|Manual of How to handle and Take Care of Swords_2|
|B) Method of Swordcare
1. Lay down the mounted blade and push the peg out in preparetion for removing the hilt.
2. Pull the blade out of the scabbard.
3. To remove the hilt, hold its end with the left had on the side where the back of the blade is fit, and keep the blade in a slightly angled upright position. Wse the right fist to hit the left wrist lightly a few times. When the tang(Nakago) becomes slightly loosened in the hilt, repeat until the tang comes out of the hilt by itself. When there is enough room to grasp the tang, the blade may be pulled out of the hilt by the right hand.
Be careful not to hit the left wrist too hard with the right hand as there is a danger that blades with short tang like Tanto might bounce out of the hilt entirely. Therefore, the initial impact must be light, just to check how tightly the tang is fixed in the hilt. Then, the force of subsequent blows must be adjusted accordingly. When the blade is taken out of the hilt, the peg removed from the hilt should be replaced.
4. If the blade is mounted in a full Koshirae, other attachments such as swordguard(Tsuba) and spacers(Seppa) on both sides of the swordguard in addition to the collar must be replaced. When the collar is fit too tightly to remove, it can be loosened by hitting it with a wooden hammer on the back(Mune) after covering the collar with a cloth for protection.
5. The wiping process requires two pieces of paper. The initial one removes the old oil and dust, which is called preliminary cleaning. First place the cleaning paper on the back and fold it into halves toward the edge. Then, hold the paper covered blade from above the back so that the thumb and forefinger grip each side of the cutting section from above the paper.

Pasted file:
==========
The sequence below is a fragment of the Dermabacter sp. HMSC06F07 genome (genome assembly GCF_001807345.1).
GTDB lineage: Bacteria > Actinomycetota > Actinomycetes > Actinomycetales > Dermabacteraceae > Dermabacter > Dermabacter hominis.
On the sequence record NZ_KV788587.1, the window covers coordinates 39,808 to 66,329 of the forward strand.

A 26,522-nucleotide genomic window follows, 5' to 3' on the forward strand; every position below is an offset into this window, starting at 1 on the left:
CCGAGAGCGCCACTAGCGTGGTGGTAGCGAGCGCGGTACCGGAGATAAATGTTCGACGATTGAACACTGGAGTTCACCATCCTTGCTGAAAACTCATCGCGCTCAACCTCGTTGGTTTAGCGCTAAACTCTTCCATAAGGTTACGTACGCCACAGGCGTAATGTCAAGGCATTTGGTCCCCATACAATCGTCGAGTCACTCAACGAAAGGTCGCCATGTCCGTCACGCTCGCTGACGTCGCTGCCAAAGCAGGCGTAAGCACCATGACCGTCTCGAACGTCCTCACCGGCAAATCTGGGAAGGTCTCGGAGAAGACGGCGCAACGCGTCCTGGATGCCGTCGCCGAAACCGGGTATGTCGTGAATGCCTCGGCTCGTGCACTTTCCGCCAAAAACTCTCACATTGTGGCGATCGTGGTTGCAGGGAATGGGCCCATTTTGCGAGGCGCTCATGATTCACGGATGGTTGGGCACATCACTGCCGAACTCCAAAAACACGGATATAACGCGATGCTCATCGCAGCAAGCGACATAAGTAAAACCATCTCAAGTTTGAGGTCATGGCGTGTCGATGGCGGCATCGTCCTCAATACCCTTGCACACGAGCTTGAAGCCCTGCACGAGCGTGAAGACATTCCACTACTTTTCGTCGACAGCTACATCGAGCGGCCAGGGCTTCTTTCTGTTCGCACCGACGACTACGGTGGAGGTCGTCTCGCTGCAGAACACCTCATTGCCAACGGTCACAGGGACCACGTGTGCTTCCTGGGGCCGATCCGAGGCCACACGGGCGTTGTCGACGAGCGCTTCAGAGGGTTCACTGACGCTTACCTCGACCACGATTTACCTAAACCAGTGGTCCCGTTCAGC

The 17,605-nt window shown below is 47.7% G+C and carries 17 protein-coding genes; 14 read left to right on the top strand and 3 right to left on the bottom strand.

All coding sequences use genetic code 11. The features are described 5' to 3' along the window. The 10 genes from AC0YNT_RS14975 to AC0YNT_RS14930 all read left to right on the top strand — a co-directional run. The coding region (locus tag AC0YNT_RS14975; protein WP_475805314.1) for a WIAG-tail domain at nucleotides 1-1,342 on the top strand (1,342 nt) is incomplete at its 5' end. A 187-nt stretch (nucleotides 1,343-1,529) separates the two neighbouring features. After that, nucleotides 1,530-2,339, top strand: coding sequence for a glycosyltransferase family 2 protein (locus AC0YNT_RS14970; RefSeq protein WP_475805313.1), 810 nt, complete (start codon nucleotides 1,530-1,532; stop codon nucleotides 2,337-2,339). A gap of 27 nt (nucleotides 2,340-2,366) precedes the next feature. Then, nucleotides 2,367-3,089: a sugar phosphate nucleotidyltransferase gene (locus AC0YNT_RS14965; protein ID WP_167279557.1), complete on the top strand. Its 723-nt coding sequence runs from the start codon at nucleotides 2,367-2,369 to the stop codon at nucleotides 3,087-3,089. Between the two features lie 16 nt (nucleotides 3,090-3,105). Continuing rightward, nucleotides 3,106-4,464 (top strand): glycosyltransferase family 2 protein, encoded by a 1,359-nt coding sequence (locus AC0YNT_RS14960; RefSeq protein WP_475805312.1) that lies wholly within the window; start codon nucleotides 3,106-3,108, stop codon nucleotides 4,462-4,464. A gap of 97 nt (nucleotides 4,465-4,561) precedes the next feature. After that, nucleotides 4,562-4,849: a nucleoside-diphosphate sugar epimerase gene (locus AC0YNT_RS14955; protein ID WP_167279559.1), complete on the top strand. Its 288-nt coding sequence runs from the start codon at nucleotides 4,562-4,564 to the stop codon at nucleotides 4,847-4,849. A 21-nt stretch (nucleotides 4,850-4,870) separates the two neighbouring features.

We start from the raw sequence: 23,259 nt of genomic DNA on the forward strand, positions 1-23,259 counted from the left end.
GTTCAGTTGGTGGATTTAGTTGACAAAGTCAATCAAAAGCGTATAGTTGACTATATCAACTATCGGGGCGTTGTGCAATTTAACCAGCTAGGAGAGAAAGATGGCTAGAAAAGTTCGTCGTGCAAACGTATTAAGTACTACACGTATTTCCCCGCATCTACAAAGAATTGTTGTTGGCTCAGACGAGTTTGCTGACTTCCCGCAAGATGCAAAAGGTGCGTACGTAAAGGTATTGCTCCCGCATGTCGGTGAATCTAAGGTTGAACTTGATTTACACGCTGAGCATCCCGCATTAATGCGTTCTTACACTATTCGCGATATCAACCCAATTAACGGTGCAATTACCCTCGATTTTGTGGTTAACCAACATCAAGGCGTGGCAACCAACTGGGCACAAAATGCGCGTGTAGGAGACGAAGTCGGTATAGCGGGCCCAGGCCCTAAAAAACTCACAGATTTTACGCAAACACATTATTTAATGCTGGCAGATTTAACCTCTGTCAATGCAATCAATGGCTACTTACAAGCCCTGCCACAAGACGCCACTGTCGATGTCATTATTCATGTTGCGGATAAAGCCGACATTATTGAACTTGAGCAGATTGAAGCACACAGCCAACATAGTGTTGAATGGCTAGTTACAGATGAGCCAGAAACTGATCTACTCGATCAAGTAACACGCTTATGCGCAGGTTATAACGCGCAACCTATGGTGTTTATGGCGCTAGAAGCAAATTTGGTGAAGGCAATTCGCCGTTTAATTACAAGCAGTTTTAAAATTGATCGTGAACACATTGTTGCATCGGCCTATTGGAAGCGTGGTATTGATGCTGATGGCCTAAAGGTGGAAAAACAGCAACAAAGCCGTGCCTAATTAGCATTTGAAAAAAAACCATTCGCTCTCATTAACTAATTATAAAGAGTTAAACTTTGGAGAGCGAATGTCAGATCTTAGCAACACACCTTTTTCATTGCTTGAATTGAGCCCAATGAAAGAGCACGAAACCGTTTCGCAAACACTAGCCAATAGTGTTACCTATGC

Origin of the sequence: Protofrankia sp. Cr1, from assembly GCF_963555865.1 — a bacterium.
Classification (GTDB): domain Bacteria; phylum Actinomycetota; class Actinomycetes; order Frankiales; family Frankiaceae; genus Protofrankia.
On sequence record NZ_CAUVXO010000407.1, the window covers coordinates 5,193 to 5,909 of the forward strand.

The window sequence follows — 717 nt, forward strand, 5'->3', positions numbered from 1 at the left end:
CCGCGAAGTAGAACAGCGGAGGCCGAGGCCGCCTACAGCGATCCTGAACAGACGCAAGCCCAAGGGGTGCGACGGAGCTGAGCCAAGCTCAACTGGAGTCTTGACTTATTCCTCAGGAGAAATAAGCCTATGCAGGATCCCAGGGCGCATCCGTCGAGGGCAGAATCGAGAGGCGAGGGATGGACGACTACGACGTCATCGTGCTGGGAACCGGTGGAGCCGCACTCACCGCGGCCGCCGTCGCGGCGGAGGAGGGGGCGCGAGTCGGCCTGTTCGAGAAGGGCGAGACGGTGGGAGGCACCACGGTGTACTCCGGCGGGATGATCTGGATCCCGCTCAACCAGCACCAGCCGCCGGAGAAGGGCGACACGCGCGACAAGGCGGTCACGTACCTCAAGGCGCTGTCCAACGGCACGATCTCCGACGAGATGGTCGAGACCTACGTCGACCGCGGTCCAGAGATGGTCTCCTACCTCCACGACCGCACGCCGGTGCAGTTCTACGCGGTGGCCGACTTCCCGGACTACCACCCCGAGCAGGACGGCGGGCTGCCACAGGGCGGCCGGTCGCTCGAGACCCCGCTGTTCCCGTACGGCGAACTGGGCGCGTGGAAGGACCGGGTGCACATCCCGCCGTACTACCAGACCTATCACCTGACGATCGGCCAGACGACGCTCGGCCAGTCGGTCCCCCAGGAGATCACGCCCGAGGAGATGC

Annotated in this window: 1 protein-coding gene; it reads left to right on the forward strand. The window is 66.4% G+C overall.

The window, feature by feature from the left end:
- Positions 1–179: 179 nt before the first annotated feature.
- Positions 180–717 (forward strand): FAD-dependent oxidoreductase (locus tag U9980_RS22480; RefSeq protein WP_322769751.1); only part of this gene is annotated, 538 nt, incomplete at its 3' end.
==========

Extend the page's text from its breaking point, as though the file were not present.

Hardly any force is needed to wipe the blade upward, one way, starting from the base. When the cleaning papeer reaches the point, be particularly careful in wiping lightly. No pressure or friction must be put on the point. When expertise is attained, the wiping action can also be both ways, up and down. Lack of experience could cause the cutting of paper or even fingers and thus it must be strictly avoided.
|6. In case the oil cannot be removed with
ease, cotton or gauze soaked in benzene or
pure alcohol may be used in the same wiping
manner as described above.
7. The powdering starts from the base toward the tip on the obverse in a light, uniform patting motion to cover the blade surface. Then turn the blade over and start patting from the point downward toward the base.
8. Then, use the other sheet of paper to wipe the powder off the blade surface in the same manner as described in (5) in this section. If oil remains, some more powdering and wiping is necessary.
9. When the surface is throughly clean, check for the presence of rust, flaws and other damages. Then, without putting back the hilt, collar and other attachments, the blade alone must be placed back in the scabbard or rest the blade alone on the soft cusion called Katana-makura so that blade surface never touches on the hard items such as table top.
It should be noted that the two kinds of wiping paper used in this process must not be interchanged and should have distinct purposes-preliminary and final.